shooting-the-rapids-within-your-desk-drawer space :?

James Martin (jamesm@satyrs.engr.CSUFresno.EDU)
Mon, 29 Aug 94 09:24:52 PDT

obligatory obeisance: I have abstained from comment because I am just a wee
tiny, broth of a mere student, & not an expert in graphics (or anything else).
getting to the point: However, I think I see an opportunity to jump right in
here & point out something.
to wit: Brian Slesinsky's notion of a virtual planet upon which folks might
want to place stuff in an orientation appropriate to the local planetary
surface (avoiding rocks, crevasses, babies & elephants on the ground, etc.)
made me think of (also inspired by a recent reference to a water slide) the
possibility that a person might want to (virtually) sit on a canoe floating
in a white-water stream. The person would want to be positioned wrt the water
surface appropriate to floating with the stream. Or she/he might want to grab
a passing branch & thus be displace from the water-propelled mode which you
enter by being appropriately situated wrt the water. A behaviour would result
when you are properly on the water surface. That behaviour would NOT result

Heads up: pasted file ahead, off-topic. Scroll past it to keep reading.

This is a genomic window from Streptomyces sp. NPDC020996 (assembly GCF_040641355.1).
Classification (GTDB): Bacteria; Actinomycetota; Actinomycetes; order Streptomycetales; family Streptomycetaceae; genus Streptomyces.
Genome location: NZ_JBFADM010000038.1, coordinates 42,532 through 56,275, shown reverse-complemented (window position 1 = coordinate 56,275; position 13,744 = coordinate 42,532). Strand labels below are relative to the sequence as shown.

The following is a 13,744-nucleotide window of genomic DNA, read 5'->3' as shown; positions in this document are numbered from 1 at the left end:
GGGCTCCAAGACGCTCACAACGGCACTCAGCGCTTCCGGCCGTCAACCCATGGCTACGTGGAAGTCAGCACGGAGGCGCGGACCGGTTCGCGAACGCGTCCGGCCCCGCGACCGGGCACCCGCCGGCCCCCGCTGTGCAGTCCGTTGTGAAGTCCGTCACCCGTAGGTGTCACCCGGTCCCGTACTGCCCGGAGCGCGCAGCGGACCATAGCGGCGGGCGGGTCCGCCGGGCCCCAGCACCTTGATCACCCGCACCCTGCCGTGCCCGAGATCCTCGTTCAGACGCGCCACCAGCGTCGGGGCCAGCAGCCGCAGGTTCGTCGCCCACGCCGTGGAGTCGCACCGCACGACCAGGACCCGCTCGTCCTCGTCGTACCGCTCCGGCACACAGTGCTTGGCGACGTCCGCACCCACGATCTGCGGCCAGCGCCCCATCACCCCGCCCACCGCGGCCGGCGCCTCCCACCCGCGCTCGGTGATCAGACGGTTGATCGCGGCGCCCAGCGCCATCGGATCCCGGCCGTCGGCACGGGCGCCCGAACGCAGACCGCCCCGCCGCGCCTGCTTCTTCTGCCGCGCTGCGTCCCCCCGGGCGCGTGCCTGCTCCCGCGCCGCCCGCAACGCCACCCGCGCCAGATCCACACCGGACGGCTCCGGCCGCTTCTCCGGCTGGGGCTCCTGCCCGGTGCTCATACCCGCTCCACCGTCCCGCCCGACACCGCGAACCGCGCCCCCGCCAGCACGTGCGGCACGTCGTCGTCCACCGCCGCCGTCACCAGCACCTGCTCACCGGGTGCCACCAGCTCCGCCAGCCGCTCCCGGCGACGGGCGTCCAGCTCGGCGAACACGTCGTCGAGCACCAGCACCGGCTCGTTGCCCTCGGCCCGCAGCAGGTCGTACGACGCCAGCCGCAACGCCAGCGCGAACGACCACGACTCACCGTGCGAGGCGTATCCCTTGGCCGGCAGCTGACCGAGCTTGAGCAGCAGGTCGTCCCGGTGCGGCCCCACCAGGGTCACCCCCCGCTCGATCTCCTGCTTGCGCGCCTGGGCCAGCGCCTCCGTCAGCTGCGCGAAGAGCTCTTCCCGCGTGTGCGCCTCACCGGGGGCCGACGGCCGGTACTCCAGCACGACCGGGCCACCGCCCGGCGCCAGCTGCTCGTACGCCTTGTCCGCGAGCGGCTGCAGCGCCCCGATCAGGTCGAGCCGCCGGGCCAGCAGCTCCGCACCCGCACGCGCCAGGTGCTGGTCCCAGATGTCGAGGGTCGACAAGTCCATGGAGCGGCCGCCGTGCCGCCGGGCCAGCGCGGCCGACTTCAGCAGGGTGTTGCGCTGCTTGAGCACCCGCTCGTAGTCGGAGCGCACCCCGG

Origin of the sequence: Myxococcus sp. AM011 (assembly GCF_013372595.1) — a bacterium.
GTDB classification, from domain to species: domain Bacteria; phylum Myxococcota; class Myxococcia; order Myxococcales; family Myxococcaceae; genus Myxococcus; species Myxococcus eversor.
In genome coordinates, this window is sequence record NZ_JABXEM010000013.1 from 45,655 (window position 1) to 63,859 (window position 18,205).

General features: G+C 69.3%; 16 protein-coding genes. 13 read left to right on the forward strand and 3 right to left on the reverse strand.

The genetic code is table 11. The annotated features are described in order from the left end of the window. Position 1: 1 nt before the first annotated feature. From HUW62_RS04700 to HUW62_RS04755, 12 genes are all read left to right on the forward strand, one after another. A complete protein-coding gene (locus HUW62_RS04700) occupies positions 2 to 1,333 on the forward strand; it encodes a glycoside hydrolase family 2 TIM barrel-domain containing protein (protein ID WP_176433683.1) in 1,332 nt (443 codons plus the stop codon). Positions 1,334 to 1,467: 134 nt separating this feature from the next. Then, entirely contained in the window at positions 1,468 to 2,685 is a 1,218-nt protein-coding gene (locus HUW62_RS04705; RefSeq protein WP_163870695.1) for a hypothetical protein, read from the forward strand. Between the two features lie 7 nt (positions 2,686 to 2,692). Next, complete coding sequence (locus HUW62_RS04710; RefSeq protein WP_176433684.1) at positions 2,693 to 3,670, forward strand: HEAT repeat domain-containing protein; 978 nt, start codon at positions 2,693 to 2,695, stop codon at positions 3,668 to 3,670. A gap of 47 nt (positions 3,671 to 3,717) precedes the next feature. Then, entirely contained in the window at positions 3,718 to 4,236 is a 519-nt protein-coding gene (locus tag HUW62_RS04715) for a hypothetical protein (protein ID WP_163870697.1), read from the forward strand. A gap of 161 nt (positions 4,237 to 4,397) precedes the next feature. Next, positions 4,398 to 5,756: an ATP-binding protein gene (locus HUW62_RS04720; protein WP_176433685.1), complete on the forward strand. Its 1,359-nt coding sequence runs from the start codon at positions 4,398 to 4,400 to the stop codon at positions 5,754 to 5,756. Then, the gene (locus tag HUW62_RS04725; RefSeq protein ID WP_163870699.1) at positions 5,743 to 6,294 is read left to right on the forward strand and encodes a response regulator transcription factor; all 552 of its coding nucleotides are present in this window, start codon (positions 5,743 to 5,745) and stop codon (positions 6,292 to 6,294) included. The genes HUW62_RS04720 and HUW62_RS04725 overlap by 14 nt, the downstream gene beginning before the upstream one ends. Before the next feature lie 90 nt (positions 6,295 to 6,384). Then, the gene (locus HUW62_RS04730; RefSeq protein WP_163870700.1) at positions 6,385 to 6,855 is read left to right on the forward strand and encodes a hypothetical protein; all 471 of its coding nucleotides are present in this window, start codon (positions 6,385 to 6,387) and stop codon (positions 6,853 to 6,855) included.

if you were NOT properly floating with the water flow. I think that (in some
recreational situations) people would want the (virtual) environment to act
on their person (or vehicle) in an appropriate manner. Thus it would be
important for a person who entered the virtual earth program & "signed-up" to
shoot the rapids in New Zealand, to have that user's VR device automatically
handle "proper" orientation wrt the local portion of that virtual planet.
(One might want to compare, jumping back & forth between the 2, the virtues of
white-water rafting on Beelzebub VII versus Sol III.)
Thus if the user placed her/his hand appropriately wrt to the alligator,
she/he should be able to avoid being bitten. A slight change in position would
automatically result in a different kind of behaviour by the virtual objects.
Does that make any sense??
Thank you for your attention.